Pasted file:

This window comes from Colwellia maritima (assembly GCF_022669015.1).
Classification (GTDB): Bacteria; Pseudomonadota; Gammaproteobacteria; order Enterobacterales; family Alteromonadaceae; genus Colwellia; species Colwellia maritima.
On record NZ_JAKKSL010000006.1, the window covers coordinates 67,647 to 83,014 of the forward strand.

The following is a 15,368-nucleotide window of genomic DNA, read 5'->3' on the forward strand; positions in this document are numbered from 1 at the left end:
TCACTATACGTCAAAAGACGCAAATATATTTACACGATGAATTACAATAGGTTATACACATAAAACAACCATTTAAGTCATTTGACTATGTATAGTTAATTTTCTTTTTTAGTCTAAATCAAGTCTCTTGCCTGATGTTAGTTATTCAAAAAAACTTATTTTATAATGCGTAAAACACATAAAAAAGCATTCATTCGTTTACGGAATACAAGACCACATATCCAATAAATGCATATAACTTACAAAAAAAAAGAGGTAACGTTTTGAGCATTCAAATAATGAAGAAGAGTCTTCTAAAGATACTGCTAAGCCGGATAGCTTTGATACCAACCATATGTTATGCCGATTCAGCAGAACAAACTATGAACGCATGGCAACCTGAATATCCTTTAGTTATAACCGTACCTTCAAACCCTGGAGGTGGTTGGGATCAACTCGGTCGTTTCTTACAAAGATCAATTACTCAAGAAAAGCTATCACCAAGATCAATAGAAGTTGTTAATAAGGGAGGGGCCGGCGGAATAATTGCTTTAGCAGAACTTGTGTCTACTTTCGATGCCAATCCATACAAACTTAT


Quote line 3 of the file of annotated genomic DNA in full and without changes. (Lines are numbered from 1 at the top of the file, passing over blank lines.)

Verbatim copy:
On record NZ_JAKKSL010000006.1, the window covers coordinates 67,647 to 83,014 of the forward strand.